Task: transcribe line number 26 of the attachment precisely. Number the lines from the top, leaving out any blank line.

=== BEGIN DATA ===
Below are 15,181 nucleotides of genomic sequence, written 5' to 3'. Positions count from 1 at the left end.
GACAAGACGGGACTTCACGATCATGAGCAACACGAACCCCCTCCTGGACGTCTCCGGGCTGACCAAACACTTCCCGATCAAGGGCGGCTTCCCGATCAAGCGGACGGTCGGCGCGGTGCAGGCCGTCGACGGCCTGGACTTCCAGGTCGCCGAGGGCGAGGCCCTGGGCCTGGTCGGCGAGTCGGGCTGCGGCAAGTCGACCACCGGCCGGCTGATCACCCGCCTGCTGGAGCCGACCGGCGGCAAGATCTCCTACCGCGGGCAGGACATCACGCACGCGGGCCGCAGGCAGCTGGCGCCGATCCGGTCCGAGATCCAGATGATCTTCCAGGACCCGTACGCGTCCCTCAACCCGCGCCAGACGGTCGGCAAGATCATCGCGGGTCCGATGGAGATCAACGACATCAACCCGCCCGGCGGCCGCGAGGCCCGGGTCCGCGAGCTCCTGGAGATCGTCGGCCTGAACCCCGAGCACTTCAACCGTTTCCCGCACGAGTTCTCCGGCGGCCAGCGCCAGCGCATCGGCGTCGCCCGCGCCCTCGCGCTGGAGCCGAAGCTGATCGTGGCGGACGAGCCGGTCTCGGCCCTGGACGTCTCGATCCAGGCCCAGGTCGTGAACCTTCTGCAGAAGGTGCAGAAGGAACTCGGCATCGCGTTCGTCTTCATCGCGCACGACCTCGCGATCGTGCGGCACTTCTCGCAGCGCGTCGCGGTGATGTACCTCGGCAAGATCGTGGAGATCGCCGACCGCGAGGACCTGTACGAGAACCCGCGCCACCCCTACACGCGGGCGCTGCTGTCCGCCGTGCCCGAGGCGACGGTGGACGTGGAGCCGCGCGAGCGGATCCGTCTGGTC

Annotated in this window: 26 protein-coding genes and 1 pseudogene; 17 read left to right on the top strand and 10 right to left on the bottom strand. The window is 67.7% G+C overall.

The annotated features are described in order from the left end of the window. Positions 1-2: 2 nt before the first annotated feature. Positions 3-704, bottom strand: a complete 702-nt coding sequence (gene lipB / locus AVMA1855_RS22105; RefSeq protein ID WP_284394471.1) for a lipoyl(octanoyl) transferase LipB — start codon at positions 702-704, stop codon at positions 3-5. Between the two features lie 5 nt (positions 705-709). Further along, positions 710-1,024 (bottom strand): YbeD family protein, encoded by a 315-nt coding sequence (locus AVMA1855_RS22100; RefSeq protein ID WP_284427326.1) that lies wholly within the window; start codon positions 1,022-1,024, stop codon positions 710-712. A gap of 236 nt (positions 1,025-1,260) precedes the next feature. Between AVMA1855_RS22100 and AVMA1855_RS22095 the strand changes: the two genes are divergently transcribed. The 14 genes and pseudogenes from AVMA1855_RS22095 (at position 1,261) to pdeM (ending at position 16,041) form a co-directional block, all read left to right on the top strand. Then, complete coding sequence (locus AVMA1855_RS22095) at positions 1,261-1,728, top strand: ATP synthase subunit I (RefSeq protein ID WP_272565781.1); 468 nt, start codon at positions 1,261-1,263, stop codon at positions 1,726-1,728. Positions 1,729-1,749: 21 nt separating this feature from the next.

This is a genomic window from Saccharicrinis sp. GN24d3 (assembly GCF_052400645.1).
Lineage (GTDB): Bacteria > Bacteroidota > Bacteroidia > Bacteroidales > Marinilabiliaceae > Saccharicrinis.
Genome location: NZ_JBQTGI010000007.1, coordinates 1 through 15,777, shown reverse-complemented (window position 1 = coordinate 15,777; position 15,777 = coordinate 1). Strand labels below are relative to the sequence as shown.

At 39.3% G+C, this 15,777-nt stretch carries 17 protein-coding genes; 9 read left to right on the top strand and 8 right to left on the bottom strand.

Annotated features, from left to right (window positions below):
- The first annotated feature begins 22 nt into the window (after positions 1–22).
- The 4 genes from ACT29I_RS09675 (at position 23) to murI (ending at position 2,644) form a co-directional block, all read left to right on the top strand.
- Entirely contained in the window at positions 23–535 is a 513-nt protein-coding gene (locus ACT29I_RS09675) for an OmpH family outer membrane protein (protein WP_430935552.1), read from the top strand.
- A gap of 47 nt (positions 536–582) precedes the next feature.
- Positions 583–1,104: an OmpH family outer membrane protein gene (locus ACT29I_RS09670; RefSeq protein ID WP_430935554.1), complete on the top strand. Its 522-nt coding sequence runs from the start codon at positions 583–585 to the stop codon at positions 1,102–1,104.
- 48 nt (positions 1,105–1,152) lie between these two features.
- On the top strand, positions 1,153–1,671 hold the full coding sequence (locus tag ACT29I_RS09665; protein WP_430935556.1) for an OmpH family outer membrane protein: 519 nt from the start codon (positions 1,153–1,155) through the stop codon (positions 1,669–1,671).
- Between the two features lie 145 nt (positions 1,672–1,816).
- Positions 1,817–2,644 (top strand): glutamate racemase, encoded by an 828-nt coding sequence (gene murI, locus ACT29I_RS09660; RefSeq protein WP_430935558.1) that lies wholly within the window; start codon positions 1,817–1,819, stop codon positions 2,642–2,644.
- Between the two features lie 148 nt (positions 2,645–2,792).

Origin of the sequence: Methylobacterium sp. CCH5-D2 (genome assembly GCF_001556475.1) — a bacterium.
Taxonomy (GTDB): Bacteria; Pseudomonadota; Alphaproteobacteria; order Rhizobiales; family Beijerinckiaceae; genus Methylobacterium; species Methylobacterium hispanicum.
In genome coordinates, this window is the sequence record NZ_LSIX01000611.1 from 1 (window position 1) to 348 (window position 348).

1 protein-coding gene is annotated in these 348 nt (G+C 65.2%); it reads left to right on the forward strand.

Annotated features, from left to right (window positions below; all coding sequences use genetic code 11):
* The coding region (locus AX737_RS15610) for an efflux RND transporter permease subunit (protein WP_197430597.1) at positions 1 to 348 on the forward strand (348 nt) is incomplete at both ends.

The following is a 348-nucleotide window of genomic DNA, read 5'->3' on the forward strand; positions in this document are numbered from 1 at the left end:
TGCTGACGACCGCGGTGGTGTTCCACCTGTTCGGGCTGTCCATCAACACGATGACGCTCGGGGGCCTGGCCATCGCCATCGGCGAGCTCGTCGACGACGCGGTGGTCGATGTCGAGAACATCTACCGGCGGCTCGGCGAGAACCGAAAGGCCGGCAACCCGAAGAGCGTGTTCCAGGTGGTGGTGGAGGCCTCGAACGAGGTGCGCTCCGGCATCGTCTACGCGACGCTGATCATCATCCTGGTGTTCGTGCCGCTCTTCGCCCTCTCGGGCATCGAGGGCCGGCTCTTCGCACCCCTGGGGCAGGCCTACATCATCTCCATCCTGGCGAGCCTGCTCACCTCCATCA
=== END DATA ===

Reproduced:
The following is a 348-nucleotide window of genomic DNA, read 5'->3' on the forward strand; positions in this document are numbered from 1 at the left end: